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Cobwebs From an Empty Skull by Ambrose Bierce (AKA: Dod Grile)

Part 3 out of 4

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taught you to call people by their proper titles. In the service of
mankind I hold the rank of Fool.

S.--What, ho! without there! Let the trumpets sound!

F.--I beg you will not.

S.--True; you beg: I will not.

F.--But why rob when stealing is more honourable?

S.--Consider the competition.

* * * * *

FOOL.--Sir Cut-throat, how many orphans have you made to-day?

SOLDIER.--The devil an orphan! Have you a family?

F.--Put up your iron; I am the last of my race.

S.--How? No more fools?

F.--Not one, so help me! They have all gone to the wars.

S.--And why, pray, have _you_ not enlisted?

F.--I should be no fool if I knew.

* * * * *

FOOL.--You are somewhat indebted to me.

SOLDIER.--I do not acknowledge your claim. Let us submit the matter to

F.--The only arbiter whose decision you respect is on your own side.

S.--You allude to my sword, the most impartial of weapons: it cuts
both ways.

F.--And each way is peculiarly objectionable to your opponent.

S.--But for what am I indebted to you?

F.--For existence: the prevalence of me has made you possible.

S.--The benefit is not conspicuous; were it not for your quarrels, I
should enjoy a quantity of elegant leisure.

F.--As a clodhopper.

S.--I should at least hop my clods in a humble and Christian spirit;
and if some other fellow did did not so hop his--! I say no more.

F.--You have said enough; there would be war.

* * * * *

SOLDIER.--Why wear a cap and bells?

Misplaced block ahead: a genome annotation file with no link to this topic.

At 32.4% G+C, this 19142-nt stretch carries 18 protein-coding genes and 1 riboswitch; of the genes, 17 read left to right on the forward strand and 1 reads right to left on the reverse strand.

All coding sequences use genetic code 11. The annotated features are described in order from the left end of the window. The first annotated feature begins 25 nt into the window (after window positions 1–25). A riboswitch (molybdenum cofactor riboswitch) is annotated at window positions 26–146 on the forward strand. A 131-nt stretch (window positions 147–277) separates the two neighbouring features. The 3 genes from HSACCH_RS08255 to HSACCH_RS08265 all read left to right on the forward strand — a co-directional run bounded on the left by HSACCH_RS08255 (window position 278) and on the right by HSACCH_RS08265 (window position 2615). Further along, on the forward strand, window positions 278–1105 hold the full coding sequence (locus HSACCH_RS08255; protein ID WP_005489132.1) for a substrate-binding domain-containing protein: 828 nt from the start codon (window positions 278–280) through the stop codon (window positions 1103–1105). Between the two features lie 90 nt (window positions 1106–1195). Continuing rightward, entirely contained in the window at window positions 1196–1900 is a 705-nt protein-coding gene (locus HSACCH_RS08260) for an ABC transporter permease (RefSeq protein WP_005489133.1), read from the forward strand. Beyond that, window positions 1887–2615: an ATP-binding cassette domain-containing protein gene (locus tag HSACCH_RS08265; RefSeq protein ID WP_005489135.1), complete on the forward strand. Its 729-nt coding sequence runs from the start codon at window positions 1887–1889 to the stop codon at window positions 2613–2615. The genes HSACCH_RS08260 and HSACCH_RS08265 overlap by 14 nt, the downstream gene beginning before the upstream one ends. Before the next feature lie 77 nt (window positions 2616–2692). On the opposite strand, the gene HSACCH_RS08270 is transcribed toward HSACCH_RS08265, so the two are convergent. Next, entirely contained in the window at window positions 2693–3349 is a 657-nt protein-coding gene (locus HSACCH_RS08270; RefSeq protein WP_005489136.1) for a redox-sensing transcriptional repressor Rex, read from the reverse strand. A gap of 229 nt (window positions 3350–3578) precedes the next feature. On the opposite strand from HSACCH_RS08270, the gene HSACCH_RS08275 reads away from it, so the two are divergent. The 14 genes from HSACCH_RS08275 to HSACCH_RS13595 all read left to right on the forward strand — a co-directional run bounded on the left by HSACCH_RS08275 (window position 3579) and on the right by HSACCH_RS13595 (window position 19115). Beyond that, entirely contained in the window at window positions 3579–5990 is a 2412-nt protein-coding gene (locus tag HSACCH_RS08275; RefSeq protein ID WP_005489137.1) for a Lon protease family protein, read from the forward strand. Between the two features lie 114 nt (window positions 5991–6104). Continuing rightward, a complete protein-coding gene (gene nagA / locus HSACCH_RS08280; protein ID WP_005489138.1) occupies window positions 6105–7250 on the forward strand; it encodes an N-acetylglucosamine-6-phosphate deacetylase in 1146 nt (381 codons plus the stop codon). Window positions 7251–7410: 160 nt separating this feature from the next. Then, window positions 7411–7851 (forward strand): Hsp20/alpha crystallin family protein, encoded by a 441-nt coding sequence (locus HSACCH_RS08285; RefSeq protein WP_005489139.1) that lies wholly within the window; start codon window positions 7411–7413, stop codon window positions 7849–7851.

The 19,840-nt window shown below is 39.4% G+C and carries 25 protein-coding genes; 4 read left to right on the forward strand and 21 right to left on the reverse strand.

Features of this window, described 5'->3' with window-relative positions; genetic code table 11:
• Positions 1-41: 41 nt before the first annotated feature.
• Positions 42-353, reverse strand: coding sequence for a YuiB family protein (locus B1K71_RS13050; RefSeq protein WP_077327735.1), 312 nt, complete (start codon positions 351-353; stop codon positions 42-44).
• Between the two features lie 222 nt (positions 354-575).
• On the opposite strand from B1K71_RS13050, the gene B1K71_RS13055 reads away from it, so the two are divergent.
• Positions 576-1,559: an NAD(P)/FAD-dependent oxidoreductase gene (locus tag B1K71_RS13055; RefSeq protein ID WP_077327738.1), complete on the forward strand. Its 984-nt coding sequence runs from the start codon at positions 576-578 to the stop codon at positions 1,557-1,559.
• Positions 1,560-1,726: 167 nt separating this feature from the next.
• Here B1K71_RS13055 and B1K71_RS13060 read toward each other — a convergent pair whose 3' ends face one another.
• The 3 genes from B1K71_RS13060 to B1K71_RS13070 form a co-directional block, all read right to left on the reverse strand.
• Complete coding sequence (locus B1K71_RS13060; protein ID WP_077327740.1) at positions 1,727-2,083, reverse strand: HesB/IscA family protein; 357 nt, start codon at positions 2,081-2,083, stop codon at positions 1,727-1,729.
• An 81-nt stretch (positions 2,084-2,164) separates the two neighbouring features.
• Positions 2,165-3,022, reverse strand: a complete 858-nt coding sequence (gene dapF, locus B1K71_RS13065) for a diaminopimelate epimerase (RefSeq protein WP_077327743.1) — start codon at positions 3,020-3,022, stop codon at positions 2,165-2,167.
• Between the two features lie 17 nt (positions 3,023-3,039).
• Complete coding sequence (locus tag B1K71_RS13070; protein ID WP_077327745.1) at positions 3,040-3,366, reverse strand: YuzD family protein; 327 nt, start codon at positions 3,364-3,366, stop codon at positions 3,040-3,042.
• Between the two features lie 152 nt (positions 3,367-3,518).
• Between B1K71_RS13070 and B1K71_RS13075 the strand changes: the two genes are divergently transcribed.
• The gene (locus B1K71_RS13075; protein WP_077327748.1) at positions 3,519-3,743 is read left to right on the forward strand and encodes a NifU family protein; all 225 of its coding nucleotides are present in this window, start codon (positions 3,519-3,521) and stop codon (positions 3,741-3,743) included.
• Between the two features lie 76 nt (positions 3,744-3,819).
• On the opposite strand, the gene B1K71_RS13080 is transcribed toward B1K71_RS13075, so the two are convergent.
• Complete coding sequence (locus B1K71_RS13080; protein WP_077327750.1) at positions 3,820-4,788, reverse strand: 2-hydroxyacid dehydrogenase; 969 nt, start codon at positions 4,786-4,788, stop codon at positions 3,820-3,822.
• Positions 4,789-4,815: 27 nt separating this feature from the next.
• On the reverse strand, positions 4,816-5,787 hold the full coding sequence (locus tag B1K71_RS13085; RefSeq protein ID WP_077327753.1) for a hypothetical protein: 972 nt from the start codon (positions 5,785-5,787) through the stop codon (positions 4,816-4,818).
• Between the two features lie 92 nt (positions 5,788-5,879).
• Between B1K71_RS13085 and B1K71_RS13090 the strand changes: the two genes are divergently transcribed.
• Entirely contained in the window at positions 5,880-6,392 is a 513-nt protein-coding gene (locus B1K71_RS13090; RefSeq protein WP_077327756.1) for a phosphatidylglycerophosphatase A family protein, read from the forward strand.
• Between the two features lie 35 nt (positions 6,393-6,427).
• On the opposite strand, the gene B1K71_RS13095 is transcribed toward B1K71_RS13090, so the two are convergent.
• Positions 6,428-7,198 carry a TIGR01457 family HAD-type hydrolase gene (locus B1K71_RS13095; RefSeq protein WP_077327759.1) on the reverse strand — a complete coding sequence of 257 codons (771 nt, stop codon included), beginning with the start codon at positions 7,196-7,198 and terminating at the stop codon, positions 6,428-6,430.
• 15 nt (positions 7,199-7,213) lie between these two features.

FOOL.--I hasten to crave pardon, and if spared will at once exchange

S.--For what?

F.--A helmet and feather.

S.--G "hang a calf-skin on those recreant limbs."

F.--'T is only wisdom should be bound in calf.


F.--Because wisdom is the veal of which folly is the matured beef.

S.--Then folly should be garbed in cow-skin?

F.--Aye, that it might the more speedily appear for what it is--the
naked truth.

S.--How should it?

F.--You would soon strip off its hide to make harness and trappings
withal. No one thinks how much conquerors owe to cows.

* * * * *

FOOL.--Tell me, hero, what is strategy?

SOLDIER.--The art of laying two knives against one throat.

F.--And what are tactics?

S.--The art of driving them home.

F.--Supermundane lexicographer!

S.--I'll bust thy crust! (_Attempts to draw his sword, gets it between
his legs, and falls along_.)

F. (_from a distance_)--Shall I summon an army, or a sexton? And will
you have it of bronze, or marble?

* * * * *

FOOL.--When you have gained a great victory, how much of the glory
goes to the horse whose back you bestrode?

SOLDIER.--Nonsense! A horse cannot appreciate glory; he prefers corn.

F.--And this you call non-appreciation! But listen. (_Reads_) "During
the Crusades, a part of the armament of a Turkish ship was two hundred
serpents." In the pursuit of glory you are at least not above
employing humble auxiliaries. These be curious allies.

S.--What stuff a fool may talk! No true soldier would pit a serpent
against a brave enemy. These worms were _sailors_.

F.--A nice distinction, truly! Did you ever, my most acute professor
of vivisection, employ your trenchant blade in the splitting of hairs?

S.--I have split masses of them.

* * * * *

FOOL.--Speaking of the Crusades: at the siege of Acre, when a part of
the wall had been thrown down by the Christians, the Pisans rushed
into the breach, but the greater part of their army being at dinner,
they were bloodily repulsed.

SOLDIER.--You appear to have a minute acquaintance with military